A fresh study looks at what happens after people change their meat-eating habits. Those who upped their intake — about 3.5 servings more per week — saw their risk of developing Type 2 diabetes during four years of follow-up increase by almost 50 percent.
Exempting those that kill you or make you crazy for six hours, wild mushrooms can, as most readers are very aware, be extremely delicious. Chanterelles are buttery and subtle; fresh porcini are robust and nutty, excellent roasted, or in salads with Parmigiano-Reggiano shavings and pine nuts; lion’s mane mushrooms are furry and high-strung, delicate, with a mild, almost seafood-like taste — especially nice folded into an omelette. The possibilities are nearly limitless, and most dedicated eaters and chefs prize their special qualities and bountiful culinary applications.
Walking through the Ferry Building recently, I couldn’t pass up locally foraged chanterelle mushrooms from Far West Fungi. Chanterelles first become available to us in the fall, being foraged from the Pacific Northwest. They arrive with the first rains, and they begin to grow closer to San Francisco as we get into wintertime and cooler, rainier weather. Because chanterelles grow as the result of a symbiotic relationship between fungus and host plant (usually a tree), they are always found in the wild and don’t grow outside of a forest environment.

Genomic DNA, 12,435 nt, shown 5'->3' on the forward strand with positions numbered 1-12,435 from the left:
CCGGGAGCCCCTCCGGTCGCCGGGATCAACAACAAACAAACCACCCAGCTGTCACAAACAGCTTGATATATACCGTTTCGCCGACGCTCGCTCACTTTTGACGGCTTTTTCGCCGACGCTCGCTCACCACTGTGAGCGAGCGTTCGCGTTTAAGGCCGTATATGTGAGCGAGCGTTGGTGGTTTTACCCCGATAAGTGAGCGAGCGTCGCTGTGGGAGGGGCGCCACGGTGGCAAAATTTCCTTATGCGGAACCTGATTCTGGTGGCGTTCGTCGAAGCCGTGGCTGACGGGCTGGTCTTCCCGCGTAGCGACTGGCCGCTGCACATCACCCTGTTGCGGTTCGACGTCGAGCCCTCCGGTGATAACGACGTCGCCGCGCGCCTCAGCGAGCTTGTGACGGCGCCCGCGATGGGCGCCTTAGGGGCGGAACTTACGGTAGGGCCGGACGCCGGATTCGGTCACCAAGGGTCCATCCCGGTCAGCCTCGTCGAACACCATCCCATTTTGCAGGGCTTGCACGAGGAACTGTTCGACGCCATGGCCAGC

The day after Thanksgiving is rapidly becoming one of my favorite foodie holidays. Each year we trek down to Monterey to visit our friends and their family, and participate in what proves to be an even more elaborate and decadent feast than the previous day. This year, for the first time, I went down for [...]
Cassie Clemmons, 1942 I’ve always loved celebrity cooking stories. Maybe it’s because they’re proof that the starlets actually eat, or maybe it’s because it tickles me to think of them puttering around a kitchen with knives and saucepans just like us. Not that long ago, I hit a gold mine when I discovered Frank DeCaro’s [...]